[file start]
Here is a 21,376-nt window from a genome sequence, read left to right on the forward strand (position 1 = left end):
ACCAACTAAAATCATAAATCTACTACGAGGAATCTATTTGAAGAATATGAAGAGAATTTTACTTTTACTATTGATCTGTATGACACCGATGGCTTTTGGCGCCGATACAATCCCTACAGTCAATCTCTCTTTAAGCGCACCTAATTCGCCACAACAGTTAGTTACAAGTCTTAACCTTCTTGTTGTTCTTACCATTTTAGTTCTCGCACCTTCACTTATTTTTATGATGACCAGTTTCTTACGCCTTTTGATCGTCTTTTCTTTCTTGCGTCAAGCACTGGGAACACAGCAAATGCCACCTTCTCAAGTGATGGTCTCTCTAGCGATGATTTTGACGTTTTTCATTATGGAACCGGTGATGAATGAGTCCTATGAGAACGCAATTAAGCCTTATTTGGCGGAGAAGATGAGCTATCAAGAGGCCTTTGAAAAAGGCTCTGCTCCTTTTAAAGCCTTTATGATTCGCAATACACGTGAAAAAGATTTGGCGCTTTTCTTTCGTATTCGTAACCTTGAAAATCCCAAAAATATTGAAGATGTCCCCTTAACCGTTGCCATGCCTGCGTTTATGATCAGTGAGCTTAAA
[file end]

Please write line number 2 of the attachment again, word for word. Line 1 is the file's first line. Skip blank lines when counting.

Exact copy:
ACCAACTAAAATCATAAATCTACTACGAGGAATCTATTTGAAGAATATGAAGAGAATTTTACTTTTACTATTGATCTGTATGACACCGATGGCTTTTGGCGCCGATACAATCCCTACAGTCAATCTCTCTTTAAGCGCACCTAATTCGCCACAACAGTTAGTTACAAGTCTTAACCTTCTTGTTGTTCTTACCATTTTAGTTCTCGCACCTTCACTTATTTTTATGATGACCAGTTTCTTACGCCTTTTGATCGTCTTTTCTTTCTTGCGTCAAGCACTGGGAACACAGCAAATGCCACCTTCTCAAGTGATGGTCTCTCTAGCGATGATTTTGACGTTTTTCATTATGGAACCGGTGATGAATGAGTCCTATGAGAACGCAATTAAGCCTTATTTGGCGGAGAAGATGAGCTATCAAGAGGCCTTTGAAAAAGGCTCTGCTCCTTTTAAAGCCTTTATGATTCGCAATACACGTGAAAAAGATTTGGCGCTTTTCTTTCGTATTCGTAACCTTGAAAATCCCAAAAATATTGAAGATGTCCCCTTAACCGTTGCCATGCCTGCGTTTATGATCAGTGAGCTTAAA